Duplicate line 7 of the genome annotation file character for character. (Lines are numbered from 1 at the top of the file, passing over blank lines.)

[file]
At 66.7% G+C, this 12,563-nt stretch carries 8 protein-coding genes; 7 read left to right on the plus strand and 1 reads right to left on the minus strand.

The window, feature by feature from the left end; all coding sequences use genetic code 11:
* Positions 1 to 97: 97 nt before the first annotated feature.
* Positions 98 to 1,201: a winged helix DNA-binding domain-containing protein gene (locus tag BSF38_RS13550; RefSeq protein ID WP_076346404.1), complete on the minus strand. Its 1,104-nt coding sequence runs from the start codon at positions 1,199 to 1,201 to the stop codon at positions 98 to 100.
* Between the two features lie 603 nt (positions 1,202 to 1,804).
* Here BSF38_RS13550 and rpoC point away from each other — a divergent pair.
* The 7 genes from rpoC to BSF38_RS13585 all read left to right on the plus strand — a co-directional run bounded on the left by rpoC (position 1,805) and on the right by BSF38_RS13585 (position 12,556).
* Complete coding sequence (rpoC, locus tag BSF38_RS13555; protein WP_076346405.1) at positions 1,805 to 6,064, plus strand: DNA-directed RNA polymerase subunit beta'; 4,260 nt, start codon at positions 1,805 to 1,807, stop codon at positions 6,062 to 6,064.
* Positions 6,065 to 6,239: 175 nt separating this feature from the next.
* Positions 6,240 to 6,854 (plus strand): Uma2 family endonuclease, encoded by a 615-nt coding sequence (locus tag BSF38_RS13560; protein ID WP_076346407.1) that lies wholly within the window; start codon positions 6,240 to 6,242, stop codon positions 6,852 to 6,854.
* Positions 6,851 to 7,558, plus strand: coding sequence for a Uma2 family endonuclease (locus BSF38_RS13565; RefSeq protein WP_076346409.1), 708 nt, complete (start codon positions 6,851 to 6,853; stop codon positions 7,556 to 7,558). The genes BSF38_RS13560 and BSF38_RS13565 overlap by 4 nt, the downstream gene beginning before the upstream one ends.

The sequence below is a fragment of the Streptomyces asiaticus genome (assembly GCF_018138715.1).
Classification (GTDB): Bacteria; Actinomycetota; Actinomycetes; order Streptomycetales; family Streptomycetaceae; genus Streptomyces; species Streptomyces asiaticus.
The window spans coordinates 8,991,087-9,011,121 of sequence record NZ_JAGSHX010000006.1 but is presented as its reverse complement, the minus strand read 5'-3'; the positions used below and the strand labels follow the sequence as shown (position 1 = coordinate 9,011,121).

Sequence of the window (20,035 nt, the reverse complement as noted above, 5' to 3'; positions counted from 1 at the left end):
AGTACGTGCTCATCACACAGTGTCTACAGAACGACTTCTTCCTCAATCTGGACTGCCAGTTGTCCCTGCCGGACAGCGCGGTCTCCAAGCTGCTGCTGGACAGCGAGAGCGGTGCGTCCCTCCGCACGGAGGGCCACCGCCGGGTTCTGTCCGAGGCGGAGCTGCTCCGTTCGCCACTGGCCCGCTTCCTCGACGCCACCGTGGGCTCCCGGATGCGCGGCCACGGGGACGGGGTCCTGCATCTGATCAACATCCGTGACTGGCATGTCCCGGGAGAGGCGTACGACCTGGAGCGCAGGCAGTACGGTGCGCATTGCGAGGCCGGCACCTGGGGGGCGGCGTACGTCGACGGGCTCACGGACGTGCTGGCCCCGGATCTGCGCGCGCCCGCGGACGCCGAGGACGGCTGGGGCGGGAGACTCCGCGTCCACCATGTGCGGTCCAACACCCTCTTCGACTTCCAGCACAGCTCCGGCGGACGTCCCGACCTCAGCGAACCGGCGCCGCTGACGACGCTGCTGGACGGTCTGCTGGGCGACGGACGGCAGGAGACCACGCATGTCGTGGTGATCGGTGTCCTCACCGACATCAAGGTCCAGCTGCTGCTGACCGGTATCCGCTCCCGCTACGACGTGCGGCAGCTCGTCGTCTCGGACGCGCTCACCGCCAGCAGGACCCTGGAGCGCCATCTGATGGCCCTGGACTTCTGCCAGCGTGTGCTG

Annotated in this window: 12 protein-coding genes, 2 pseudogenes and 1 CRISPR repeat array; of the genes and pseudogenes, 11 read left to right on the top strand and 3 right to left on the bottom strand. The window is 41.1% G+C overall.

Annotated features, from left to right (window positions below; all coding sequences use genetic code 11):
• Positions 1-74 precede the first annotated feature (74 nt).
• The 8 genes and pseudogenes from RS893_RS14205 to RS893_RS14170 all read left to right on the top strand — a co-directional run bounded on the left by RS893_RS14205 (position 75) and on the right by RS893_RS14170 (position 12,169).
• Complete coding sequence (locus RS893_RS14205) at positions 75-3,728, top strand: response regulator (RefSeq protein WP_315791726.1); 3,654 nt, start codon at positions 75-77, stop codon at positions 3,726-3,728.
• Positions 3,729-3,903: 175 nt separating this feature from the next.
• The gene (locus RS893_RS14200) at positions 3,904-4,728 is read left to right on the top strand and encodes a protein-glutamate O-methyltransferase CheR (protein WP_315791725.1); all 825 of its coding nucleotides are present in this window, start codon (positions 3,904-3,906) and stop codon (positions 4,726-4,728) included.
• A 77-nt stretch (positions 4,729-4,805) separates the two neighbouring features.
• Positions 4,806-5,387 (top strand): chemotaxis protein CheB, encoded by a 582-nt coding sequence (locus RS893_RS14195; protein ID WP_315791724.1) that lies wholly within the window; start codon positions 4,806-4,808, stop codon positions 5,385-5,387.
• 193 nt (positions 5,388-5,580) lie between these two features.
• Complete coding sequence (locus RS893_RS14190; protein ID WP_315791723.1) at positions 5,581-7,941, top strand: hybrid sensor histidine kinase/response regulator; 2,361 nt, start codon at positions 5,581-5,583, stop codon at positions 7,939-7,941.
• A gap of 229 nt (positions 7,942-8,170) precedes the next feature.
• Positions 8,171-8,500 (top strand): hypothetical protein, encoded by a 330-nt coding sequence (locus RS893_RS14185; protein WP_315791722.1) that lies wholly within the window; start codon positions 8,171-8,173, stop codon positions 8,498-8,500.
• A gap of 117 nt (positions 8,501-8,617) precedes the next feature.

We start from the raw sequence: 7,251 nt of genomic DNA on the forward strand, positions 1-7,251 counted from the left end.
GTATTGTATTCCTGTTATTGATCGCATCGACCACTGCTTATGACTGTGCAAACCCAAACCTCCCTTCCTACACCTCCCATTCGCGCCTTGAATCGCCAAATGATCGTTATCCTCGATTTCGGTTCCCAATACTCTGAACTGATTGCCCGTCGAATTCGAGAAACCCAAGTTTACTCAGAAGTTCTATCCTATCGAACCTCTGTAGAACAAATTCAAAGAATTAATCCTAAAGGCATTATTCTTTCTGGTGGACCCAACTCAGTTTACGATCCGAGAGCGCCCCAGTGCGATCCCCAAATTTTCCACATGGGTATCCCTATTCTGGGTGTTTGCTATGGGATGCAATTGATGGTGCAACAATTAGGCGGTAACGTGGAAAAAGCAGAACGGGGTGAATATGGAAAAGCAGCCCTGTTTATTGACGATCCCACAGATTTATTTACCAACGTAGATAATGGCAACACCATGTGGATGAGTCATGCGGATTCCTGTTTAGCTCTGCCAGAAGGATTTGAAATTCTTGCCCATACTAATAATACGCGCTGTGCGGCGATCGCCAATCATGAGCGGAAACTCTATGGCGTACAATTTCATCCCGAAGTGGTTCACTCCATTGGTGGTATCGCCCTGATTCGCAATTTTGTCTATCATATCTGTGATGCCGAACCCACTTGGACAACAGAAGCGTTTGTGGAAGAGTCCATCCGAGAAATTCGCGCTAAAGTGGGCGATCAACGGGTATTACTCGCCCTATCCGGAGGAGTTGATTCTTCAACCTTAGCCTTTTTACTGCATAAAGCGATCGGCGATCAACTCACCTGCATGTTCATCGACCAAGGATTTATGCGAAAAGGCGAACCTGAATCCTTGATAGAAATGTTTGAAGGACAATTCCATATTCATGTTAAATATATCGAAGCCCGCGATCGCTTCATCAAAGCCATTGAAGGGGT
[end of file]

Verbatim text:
* The 7 genes from rpoC to BSF38_RS13585 all read left to right on the plus strand — a co-directional run bounded on the left by rpoC (position 1,805) and on the right by BSF38_RS13585 (position 12,556).